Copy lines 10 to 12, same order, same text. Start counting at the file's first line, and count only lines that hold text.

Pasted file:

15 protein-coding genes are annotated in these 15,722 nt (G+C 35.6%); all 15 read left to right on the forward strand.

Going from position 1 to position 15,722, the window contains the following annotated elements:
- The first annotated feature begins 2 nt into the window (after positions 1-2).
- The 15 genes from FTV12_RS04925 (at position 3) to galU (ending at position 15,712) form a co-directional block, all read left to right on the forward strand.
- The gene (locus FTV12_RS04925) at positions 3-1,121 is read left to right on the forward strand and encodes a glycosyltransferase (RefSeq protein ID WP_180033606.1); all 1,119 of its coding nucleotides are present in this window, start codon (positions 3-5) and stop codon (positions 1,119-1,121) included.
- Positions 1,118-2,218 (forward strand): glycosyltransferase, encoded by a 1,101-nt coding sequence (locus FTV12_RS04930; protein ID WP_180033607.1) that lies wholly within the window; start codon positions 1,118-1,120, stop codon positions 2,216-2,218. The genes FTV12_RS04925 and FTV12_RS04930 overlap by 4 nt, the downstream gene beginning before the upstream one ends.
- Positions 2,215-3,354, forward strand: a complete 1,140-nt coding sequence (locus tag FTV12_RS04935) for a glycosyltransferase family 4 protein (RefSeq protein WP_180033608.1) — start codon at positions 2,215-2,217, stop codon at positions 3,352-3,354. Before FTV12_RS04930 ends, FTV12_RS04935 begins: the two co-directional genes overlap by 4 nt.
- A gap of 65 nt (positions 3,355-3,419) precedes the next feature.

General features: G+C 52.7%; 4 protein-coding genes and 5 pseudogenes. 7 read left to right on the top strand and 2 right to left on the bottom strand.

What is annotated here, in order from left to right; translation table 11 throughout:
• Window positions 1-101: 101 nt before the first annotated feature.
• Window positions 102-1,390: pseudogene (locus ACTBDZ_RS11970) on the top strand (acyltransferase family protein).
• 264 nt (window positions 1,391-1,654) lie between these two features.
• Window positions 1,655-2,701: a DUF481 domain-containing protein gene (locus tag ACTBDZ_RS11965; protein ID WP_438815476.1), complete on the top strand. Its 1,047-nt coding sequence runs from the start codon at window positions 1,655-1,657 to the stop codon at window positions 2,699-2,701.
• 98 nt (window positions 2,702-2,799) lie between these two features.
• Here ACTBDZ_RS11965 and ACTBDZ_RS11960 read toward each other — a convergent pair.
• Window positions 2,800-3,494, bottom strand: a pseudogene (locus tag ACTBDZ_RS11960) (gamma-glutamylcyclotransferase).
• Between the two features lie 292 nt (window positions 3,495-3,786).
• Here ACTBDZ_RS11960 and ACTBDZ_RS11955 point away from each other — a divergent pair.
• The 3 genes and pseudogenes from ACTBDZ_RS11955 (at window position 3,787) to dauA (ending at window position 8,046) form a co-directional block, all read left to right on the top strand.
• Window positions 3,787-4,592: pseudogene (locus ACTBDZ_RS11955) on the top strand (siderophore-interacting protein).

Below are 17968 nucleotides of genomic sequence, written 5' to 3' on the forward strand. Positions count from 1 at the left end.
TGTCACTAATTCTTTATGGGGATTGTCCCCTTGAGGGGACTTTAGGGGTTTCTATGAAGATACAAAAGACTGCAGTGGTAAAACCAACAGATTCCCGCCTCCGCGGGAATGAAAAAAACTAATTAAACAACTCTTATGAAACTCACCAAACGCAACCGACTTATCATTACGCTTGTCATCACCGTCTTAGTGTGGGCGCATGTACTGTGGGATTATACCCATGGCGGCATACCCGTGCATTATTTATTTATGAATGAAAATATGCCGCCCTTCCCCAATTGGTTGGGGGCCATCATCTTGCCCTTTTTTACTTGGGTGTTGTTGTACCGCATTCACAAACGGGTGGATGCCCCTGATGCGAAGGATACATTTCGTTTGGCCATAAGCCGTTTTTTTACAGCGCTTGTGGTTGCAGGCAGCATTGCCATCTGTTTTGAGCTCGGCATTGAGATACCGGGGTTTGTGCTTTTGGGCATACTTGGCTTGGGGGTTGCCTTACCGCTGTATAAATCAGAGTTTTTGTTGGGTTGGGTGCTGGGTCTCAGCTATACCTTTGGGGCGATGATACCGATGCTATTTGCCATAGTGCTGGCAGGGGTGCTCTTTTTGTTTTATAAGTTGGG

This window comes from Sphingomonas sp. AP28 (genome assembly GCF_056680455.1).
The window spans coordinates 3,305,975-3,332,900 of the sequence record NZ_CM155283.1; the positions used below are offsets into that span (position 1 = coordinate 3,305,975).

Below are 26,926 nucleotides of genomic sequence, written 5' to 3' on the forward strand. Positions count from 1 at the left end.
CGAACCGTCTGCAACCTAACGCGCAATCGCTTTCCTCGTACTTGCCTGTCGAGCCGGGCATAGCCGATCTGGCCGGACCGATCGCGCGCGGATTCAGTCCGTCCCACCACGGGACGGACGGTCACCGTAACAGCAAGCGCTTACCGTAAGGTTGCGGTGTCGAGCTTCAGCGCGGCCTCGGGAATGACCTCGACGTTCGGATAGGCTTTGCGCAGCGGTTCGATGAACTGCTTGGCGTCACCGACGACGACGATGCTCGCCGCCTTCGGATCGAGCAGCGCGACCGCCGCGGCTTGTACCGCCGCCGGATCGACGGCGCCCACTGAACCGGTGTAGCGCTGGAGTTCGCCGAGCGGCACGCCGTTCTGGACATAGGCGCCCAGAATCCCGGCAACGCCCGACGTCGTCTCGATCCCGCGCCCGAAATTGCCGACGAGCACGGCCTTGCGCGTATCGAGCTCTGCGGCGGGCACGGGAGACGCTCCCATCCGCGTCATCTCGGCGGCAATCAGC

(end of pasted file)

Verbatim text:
What is annotated here, in order from left to right; translation table 11 throughout:
• Window positions 1-101: 101 nt before the first annotated feature.
• Window positions 102-1,390: pseudogene (locus ACTBDZ_RS11970) on the top strand (acyltransferase family protein).